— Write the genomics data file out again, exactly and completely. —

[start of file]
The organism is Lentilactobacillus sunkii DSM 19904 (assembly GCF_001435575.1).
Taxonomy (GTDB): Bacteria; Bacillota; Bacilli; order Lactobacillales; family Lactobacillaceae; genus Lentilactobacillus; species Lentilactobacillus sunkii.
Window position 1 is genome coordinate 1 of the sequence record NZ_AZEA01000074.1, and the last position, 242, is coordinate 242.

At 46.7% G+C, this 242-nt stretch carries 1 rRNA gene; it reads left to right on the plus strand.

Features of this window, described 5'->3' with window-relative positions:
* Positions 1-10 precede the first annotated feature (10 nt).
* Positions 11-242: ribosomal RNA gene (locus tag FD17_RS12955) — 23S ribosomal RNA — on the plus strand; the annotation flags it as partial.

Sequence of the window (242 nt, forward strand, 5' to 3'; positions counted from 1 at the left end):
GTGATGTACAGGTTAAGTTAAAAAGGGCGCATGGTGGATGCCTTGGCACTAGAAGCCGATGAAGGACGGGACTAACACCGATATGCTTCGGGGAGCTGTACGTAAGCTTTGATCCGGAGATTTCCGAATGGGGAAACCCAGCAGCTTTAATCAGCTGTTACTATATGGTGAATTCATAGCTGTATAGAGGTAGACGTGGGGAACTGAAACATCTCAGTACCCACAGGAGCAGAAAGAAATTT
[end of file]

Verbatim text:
The organism is Lentilactobacillus sunkii DSM 19904 (assembly GCF_001435575.1).
Taxonomy (GTDB): Bacteria; Bacillota; Bacilli; order Lactobacillales; family Lactobacillaceae; genus Lentilactobacillus; species Lentilactobacillus sunkii.
Window position 1 is genome coordinate 1 of the sequence record NZ_AZEA01000074.1, and the last position, 242, is coordinate 242.

At 46.7% G+C, this 242-nt stretch carries 1 rRNA gene; it reads left to right on the plus strand.

Features of this window, described 5'->3' with window-relative positions:
* Positions 1-10 precede the first annotated feature (10 nt).
* Positions 11-242: ribosomal RNA gene (locus tag FD17_RS12955) — 23S ribosomal RNA — on the plus strand; the annotation flags it as partial.

Sequence of the window (242 nt, forward strand, 5' to 3'; positions counted from 1 at the left end):
GTGATGTACAGGTTAAGTTAAAAAGGGCGCATGGTGGATGCCTTGGCACTAGAAGCCGATGAAGGACGGGACTAACACCGATATGCTTCGGGGAGCTGTACGTAAGCTTTGATCCGGAGATTTCCGAATGGGGAAACCCAGCAGCTTTAATCAGCTGTTACTATATGGTGAATTCATAGCTGTATAGAGGTAGACGTGGGGAACTGAAACATCTCAGTACCCACAGGAGCAGAAAGAAATTT